ReplyDelete
  14. As regards the Times being interested, will they also be splashing it on the front page with a nice decorative border and a picture of some journo's mate looking artfully distressed?

    ReplyDelete
  15. Do you have any similar tales? Email newsdesk@herald.co.nz.

    The front and back pages are becoming increasingly difficult to tell apart. It's only a matter of time before the lead story is an amusing example of poorly translated English.

    On a related note, email-forward youtube videos are creeping further and further up the 3 News bulletin...

    ReplyDelete
  16. no, but then the Times isn't a New Zealand newspaper.

    ReplyDelete
  17. Editing the Herald is shitDecember 1, 2009 at 6:23 PM

    YOU CALL THIS FUCKING NEWS

    I AM ENRAGED

    AS A CONCERNED PROGRESSIVE, I WANT TO SEE MORE HACKING OF DON BRASH'S EMAIL ACCOUNT. HOW DARE HE SAY THE ERA OF ENTITLEMENT IS OVER. HOW DARE HE.

    LET'S HAVE SOME REAL NEWS LIKE EVIL WAR CRIMES COMMITTED BY AMERIKKKANS AND JOOOOZ AND HOW WONDERFUL OBAMA IS

    FUCKERS

    I'M SO ANGRY I'M GOING TO WRITE A STRONGLY-WORDED LETTER TO THE EDITOR

    ReplyDelete
  18. Ah, not only The Times but also, it seems, the Sydney Morning Herald (The Miranda as it is known to its aficionados) seems to be interested in this riveting tale, publishing it in its 'strange but true' meme. See: http://www.smh.com.au/world/strangebuttrue/toddler-locks-mother-in-closet-for-seven-hours-20091201-k1i6.html. Does this, I wonder, indicate a renewed Fairfax interest in our fabulous organ or is it merely a legacy of our Mr Kirk's brief but tragic tenure at the Sydney paper. I think we should be told.

    ReplyDelete
  19. bearhunter
    It is clear your lack of practical newspaper experience is matched only by your lack of news judgement. That story went everywhere - and was the top story on the herald's website - for a reason: people like that kind of "shite".

    ReplyDelete
  20. The Sensible Sentencing Trust will no doubt be outraged that the pesky young offender will be eligible for home detention.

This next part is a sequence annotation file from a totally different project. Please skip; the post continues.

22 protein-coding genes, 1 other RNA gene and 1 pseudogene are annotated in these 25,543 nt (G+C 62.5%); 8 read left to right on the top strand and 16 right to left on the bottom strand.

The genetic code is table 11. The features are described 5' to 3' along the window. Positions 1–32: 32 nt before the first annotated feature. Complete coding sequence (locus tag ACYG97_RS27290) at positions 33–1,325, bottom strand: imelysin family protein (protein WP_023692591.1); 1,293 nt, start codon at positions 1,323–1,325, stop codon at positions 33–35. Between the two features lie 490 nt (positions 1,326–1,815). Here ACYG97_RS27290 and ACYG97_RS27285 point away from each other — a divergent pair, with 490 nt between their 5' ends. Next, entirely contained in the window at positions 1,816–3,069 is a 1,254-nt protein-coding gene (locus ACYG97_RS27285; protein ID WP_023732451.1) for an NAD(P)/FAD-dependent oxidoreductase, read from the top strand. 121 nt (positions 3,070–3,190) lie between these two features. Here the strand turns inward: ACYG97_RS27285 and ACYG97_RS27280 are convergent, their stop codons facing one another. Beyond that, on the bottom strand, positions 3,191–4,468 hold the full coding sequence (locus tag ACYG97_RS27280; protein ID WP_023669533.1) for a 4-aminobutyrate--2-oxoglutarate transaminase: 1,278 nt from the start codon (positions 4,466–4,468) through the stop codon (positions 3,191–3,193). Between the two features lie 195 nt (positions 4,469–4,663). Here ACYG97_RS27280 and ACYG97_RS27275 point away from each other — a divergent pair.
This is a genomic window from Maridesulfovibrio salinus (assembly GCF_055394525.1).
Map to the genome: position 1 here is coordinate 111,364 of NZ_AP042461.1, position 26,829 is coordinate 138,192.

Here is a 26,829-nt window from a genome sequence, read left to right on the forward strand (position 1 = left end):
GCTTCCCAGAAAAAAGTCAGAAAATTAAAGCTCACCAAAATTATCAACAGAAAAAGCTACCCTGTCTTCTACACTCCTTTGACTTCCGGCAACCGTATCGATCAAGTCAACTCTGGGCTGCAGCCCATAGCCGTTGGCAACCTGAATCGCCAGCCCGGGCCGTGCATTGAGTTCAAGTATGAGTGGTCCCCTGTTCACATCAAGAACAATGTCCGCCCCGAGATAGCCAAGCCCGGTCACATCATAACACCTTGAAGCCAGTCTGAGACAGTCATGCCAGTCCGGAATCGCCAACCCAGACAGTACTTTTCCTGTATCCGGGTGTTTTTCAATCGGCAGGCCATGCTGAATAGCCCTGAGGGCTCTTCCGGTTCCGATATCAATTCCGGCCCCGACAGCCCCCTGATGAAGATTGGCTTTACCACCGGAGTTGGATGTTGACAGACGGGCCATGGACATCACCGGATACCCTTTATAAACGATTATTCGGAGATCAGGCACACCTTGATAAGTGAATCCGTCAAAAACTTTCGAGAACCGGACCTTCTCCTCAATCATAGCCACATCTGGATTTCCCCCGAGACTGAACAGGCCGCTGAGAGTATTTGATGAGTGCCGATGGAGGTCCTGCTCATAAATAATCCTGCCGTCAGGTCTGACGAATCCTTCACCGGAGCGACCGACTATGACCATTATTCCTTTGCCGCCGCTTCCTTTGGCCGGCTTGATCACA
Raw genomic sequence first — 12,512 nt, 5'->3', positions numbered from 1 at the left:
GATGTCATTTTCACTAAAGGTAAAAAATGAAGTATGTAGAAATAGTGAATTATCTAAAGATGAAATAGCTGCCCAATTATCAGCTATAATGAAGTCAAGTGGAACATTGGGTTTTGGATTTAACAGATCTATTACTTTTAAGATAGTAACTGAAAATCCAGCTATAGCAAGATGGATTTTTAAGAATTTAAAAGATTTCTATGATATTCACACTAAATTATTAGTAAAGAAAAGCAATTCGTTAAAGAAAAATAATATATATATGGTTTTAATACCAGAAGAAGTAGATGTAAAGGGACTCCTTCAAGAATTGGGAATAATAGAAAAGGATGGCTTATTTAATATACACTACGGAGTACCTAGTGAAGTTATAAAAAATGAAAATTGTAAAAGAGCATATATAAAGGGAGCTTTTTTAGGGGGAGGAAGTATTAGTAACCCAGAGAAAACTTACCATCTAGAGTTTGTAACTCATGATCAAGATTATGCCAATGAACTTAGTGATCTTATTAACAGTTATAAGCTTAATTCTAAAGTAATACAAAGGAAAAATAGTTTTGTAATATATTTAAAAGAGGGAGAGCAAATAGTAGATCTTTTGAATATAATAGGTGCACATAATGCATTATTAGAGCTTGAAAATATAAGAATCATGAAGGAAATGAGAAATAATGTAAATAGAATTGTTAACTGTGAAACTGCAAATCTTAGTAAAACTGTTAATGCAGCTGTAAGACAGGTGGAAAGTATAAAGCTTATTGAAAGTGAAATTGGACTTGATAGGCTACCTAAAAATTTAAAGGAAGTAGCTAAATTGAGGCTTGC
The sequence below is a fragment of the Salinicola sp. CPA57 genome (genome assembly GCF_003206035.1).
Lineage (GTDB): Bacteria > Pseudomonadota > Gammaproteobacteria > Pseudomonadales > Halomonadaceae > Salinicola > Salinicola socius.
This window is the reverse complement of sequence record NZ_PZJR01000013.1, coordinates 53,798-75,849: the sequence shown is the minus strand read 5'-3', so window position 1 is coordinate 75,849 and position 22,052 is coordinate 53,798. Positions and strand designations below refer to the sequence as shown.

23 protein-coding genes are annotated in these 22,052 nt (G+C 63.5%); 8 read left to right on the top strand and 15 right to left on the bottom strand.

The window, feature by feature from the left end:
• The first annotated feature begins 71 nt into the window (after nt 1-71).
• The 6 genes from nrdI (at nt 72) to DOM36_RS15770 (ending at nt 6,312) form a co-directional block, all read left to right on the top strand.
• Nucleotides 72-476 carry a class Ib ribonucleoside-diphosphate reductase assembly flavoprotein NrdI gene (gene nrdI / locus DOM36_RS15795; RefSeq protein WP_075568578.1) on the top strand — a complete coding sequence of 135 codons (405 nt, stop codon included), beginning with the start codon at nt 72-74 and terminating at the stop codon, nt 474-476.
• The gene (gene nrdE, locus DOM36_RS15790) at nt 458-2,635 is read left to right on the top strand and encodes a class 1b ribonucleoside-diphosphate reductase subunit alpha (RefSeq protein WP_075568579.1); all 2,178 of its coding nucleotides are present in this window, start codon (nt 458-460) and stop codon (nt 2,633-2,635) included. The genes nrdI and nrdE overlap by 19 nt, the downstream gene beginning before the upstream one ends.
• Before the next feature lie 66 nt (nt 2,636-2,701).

ReplyDelete
  21. So I read the article and what I don't get (and maybe I misread it as I'm not about to read it again) is why the 2 year old would have been able to let the mother out but the three year old couldn't.

    It boggles the mind that you would want this in the paper, but I guess any advertising is good advertising...

    ReplyDelete
  22. I hate to say this, but the paper has turned amateurism into an art form today:

    Next to a story about the special olympics is a huge picture story about Paul Henry's comments on Susan Boyle, with the word 'retard' in the headline.

    ReplyDelete
  23. Uhh... 14 month old and 2 year old.

    ReplyDelete
  24. Orangelion, 10 years and counting as an inky fingered reporter, sub and editor, thanks. I have no issue with this story being in the paper as a bright, but a front page splash? Fuck off.

    ReplyDelete
  25. Seems our fine country is having one of those 'quiet news decades'.

    ReplyDelete
  26. "That story was the top story on the herald's website - for a reason: people like that kind of "shite"."

    And I've heard that there's a place they can get all they want of it - for free! Apparently, it's called 'the internet'. It even has pictures of cute kittens...with humorous captions!!!! LOL!!!! for when you get tired of reading about dumb bints stuck in cupboards.

    But personally, I'd prefer a 'newspaper' to actually report on some of the shit going on in the world that might actually have an impact on my life.

    ReplyDelete
  27. "The worst thing is that under current law he has to be tried as a juvenile"

    I'm sorry, I might have wet myself a little bit laughing at that line... hilarious!

    ReplyDelete